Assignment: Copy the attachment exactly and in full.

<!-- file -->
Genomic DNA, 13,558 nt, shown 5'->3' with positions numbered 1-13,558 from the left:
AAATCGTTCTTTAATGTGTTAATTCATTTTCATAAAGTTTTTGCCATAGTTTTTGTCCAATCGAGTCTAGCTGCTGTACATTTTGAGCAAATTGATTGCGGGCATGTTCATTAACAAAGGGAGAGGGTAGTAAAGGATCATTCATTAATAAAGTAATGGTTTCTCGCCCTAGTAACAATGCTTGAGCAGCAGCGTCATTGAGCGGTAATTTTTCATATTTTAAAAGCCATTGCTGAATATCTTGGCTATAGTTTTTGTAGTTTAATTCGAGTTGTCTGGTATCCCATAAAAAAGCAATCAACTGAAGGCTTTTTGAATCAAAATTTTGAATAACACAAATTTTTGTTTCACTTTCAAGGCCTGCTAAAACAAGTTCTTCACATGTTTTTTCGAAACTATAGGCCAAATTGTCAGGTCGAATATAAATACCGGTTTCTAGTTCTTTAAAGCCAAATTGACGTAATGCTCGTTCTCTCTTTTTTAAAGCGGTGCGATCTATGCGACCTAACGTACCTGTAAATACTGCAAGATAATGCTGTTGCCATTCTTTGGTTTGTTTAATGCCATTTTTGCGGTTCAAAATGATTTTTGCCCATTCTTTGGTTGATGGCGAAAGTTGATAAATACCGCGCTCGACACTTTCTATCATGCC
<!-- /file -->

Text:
Genomic DNA, 13,558 nt, shown 5'->3' with positions numbered 1-13,558 from the left:
AAATCGTTCTTTAATGTGTTAATTCATTTTCATAAAGTTTTTGCCATAGTTTTTGTCCAATCGAGTCTAGCTGCTGTACATTTTGAGCAAATTGATTGCGGGCATGTTCATTAACAAAGGGAGAGGGTAGTAAAGGATCATTCATTAATAAAGTAATGGTTTCTCGCCCTAGTAACAATGCTTGAGCAGCAGCGTCATTGAGCGGTAATTTTTCATATTTTAAAAGCCATTGCTGAATATCTTGGCTATAGTTTTTGTAGTTTAATTCGAGTTGTCTGGTATCCCATAAAAAAGCAATCAACTGAAGGCTTTTTGAATCAAAATTTTGAATAACACAAATTTTTGTTTCACTTTCAAGGCCTGCTAAAACAAGTTCTTCACATGTTTTTTCGAAACTATAGGCCAAATTGTCAGGTCGAATATAAATACCGGTTTCTAGTTCTTTAAAGCCAAATTGACGTAATGCTCGTTCTCTCTTTTTTAAAGCGGTGCGATCTATGCGACCTAACGTACCTGTAAATACTGCAAGATAATGCTGTTGCCATTCTTTGGTTTGTTTAATGCCATTTTTGCGGTTCAAAATGATTTTTGCCCATTCTTTGGTTGATGGCGAAAGTTGATAAATACCGCGCTCGACACTTTCTATCATGCC